An aircraft established in its flight attitude with power and pitch, followed by careful trimming, will maintain its set flight condition—whether level flight, a climb, or descent—with no need for the pilot to hold pressure on the yoke or stick. The trimming takes a fine touch. Then the pilot should resist temptation to fuss with the trimmed condition during flight in choppy air, or after making minor power adjustments.
Mastering this task is a sure sign you are developing a knack for aircraft control. But that’s not the whole story of trim: During rapid changes of power setting or configuration (gear/flaps), it is often necessary to overpower trim momentarily to prevent unintended pitch changes.
That’s known as rough trimming. It can be critical to aircraft control. For example, during a go-around from a power-off glide, adding climb power may induce an excessive nose-up response as the aircraft attempts to maintain its trimmed airspeed.
In that scenario, the pilot may have to apply strong forward yoke pressure to control the pitch attitude—perhaps more forward pressure than the pilot can deliver. Trimming toward a more nose-down attitude can relieve some of that physical burden and avoid an extreme nose-up condition. In this case, the goal of trimming is simply to help the pilot maintain a safe angle of attack during the rapid transition from gliding descent to power-on climb. Fine trimming of the aircraft for the climb back to pattern altitude awaits stabilization of the climb at the intended airspeed.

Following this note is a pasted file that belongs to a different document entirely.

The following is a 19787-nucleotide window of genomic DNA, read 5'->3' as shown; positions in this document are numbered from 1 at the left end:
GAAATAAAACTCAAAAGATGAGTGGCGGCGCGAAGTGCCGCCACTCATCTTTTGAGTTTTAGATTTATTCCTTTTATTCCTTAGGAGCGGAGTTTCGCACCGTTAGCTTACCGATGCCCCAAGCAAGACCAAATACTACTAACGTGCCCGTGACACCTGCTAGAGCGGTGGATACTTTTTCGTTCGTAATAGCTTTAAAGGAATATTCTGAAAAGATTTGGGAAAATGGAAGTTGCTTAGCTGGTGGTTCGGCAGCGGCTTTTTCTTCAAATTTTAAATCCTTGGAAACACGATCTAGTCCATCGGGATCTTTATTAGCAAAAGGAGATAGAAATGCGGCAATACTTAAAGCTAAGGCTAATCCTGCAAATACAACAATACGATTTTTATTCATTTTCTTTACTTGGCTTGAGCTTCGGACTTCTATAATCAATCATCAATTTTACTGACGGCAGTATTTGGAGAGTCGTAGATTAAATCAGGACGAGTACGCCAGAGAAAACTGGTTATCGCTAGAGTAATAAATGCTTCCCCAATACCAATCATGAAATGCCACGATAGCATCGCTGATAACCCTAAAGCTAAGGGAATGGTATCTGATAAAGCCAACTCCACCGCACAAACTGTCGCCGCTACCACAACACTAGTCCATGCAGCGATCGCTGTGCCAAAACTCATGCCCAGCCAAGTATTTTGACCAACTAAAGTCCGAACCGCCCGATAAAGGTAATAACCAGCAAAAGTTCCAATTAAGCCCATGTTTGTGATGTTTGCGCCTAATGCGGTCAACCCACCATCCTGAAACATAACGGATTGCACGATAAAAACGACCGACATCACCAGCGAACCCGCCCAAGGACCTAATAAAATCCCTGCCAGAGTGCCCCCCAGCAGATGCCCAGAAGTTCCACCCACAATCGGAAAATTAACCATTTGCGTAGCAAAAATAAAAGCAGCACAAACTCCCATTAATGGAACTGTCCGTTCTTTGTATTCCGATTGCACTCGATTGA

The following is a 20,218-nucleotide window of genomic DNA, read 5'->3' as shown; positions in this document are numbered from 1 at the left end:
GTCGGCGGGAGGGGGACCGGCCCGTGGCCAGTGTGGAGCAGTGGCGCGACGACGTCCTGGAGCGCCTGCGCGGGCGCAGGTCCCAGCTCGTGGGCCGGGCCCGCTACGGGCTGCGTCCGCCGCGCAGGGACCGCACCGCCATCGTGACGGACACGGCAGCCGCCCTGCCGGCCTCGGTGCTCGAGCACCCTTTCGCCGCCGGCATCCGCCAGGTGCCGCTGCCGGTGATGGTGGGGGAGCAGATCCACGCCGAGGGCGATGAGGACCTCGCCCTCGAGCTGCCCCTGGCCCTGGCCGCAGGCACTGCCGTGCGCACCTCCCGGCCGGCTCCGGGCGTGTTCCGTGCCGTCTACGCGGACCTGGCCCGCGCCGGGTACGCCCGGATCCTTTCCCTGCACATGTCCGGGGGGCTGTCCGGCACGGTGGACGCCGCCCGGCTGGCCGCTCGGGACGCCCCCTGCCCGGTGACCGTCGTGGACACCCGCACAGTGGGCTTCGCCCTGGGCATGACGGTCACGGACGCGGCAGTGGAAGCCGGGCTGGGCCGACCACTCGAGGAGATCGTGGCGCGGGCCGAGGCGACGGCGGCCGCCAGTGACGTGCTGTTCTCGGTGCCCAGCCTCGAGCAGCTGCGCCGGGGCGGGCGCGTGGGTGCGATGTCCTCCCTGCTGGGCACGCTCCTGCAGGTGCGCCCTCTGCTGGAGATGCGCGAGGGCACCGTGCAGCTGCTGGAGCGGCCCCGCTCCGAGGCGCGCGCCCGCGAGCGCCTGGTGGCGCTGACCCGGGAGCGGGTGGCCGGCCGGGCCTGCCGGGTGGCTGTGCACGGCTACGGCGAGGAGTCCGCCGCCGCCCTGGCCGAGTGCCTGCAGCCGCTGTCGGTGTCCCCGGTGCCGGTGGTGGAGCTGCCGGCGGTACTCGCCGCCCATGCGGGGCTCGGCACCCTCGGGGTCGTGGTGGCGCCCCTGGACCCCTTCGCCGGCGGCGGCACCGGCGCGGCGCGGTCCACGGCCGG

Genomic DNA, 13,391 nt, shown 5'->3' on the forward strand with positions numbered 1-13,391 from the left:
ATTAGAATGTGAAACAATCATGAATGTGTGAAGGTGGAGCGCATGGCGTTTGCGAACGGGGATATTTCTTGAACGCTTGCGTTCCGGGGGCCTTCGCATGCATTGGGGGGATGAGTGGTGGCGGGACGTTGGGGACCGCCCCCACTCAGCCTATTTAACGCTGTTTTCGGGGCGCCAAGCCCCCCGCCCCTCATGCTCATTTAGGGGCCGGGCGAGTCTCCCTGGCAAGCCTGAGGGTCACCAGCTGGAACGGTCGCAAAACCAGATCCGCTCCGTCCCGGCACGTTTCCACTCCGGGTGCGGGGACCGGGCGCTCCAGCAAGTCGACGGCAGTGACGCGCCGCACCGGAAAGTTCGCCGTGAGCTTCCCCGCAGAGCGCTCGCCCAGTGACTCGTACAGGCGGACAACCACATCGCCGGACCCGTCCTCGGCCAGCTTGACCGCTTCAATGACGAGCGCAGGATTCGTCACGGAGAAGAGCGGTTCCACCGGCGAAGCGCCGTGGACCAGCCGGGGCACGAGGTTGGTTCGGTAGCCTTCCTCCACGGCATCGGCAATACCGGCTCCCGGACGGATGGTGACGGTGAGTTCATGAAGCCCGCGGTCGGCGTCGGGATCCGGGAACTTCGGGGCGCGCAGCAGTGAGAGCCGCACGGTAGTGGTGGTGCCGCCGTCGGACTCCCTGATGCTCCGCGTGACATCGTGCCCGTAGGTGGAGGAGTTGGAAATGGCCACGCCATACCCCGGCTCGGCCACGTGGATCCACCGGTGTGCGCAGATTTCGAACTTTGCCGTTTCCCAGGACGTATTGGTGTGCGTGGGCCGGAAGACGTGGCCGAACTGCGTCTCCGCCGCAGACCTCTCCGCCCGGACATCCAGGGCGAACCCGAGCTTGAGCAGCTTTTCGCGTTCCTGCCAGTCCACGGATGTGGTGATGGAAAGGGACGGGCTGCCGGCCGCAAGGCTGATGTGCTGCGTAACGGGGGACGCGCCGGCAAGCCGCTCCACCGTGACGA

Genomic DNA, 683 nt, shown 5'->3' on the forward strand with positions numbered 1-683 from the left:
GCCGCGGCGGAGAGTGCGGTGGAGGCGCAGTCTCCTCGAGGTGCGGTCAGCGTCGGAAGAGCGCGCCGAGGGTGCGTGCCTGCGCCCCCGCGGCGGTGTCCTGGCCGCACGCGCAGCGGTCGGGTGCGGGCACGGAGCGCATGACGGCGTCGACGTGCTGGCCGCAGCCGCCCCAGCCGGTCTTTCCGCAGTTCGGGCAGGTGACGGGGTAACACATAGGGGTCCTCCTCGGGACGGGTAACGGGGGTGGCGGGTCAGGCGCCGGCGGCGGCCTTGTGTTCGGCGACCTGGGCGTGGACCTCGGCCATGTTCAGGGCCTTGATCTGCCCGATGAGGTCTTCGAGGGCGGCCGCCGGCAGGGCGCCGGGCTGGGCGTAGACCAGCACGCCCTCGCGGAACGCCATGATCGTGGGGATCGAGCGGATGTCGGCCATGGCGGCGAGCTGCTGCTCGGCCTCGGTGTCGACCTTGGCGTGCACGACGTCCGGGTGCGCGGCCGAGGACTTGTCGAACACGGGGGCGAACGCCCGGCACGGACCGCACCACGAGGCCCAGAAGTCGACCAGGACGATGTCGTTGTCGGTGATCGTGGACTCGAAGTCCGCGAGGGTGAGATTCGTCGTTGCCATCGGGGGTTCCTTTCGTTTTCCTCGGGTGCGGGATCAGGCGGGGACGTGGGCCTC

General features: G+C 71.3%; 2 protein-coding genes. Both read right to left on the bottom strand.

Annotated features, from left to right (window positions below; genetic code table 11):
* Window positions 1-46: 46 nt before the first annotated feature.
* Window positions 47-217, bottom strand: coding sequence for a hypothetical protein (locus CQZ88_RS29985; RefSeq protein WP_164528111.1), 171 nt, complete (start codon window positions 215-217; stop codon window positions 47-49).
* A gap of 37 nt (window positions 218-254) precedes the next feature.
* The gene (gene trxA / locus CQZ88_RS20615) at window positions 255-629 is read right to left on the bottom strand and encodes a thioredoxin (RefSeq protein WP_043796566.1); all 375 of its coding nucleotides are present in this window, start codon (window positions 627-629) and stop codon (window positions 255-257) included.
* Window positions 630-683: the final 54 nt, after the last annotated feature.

A similar but opposite use of rough trim to effect a quick transition may be appropriate during a simulated (or real) engine failure during cruise flight. In this situation, the pilot’s goal is best-glide airspeed and reaching an off-airport landing site. Usually that pitch change and rough-trimming will be toward a more nose-up condition. Again, fine trimming follows when glide airspeed stabilizes.
"Don't waste time. Rough-trim the elevator as necessary and move to the next step while airspeed is decreasing toward the speed that these attitudes will generate," advises this Flight Training magazine article on forced landing techniques.
Practice go-arounds and engine-out scenarios frequently! Doing so will save you time during quick transitions, and enhance safety by teaching you to anticipate—not just react to—your aircraft’s responses to big power changes.